As for the firewall, you will want to have a dedicated firewall between your network and the Internet. Although not absolutely essential, it is good practice to have a personal firewall on each computer. In securing ports, you should make sure your firewall is closed to all traffic other than to the ports you know should be open. Because some malicious software can silently open ports, it is a good idea to check them yourself and close any that you do not need open.


External Links:

TCP/UDP ports on Wikipedia

How to secure your TCP/IP ports at techradar.pro

Backup Your Network with Bacula

backup

Adding a director to bacula-client under pfSense 2.1.3.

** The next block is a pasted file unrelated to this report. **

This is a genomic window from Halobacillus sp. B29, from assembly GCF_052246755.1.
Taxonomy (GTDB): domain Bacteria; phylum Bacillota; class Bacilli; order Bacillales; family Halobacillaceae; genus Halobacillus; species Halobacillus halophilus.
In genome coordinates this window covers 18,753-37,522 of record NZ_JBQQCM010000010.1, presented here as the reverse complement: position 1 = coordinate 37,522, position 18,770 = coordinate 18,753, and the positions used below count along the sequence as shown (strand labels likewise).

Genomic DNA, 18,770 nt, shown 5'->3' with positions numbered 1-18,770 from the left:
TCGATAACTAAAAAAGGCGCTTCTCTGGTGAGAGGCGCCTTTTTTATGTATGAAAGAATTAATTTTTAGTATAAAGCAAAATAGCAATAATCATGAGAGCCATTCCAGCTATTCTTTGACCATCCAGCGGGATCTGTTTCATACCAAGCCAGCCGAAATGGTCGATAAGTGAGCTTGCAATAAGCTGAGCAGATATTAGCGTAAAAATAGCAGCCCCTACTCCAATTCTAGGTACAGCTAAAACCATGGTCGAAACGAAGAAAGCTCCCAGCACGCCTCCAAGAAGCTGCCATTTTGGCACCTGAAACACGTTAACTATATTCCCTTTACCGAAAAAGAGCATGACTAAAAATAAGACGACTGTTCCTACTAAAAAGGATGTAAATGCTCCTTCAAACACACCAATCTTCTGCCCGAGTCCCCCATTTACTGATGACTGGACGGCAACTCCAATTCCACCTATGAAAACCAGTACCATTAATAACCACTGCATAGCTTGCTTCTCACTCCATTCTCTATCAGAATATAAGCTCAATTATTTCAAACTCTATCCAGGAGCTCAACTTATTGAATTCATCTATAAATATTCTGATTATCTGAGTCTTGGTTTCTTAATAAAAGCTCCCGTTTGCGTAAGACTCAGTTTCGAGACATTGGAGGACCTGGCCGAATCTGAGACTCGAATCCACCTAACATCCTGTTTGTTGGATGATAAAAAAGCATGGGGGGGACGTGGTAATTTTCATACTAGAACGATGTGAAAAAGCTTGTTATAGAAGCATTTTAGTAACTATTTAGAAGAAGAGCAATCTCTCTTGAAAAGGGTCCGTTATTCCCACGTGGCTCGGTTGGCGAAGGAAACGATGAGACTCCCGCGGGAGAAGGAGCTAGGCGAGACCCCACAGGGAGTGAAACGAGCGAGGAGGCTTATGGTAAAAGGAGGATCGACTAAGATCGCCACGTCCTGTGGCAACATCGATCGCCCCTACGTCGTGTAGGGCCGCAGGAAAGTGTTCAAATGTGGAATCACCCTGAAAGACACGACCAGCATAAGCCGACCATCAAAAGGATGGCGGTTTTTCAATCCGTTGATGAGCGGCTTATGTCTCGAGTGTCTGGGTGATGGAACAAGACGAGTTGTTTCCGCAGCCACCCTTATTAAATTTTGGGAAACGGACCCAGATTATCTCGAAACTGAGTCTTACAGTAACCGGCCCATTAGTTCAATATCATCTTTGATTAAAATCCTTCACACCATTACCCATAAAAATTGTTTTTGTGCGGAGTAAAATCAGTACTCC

Bacula is an open source, enterprise-level computer backup system for heterogeneous networks. It is designed to automate backup tasks that had often required intervention from a systems administrator. Bacula supports Linux, UNIX, Windows and Mac OS X backup clients, although here we are mainly concerned with the Bacula package running under pfSense. It also supports a range of professional backup devices, including tape libraries. Administrators and operators can configure Bacula via a command-line console, GUI or web interface. Its backend is a catalog of information stored by MySQL, PostgreSQL, or SQLite. Bacula is the collective work of many developers, including Kern Sibbald, and has been under development for fourteen years as of this writing. It is open source and is available without fees for both commercial and non-commercial applications, under the AGPL version 3 license, with exceptions to permit linking with OpenSSL and distributing Windows binaries.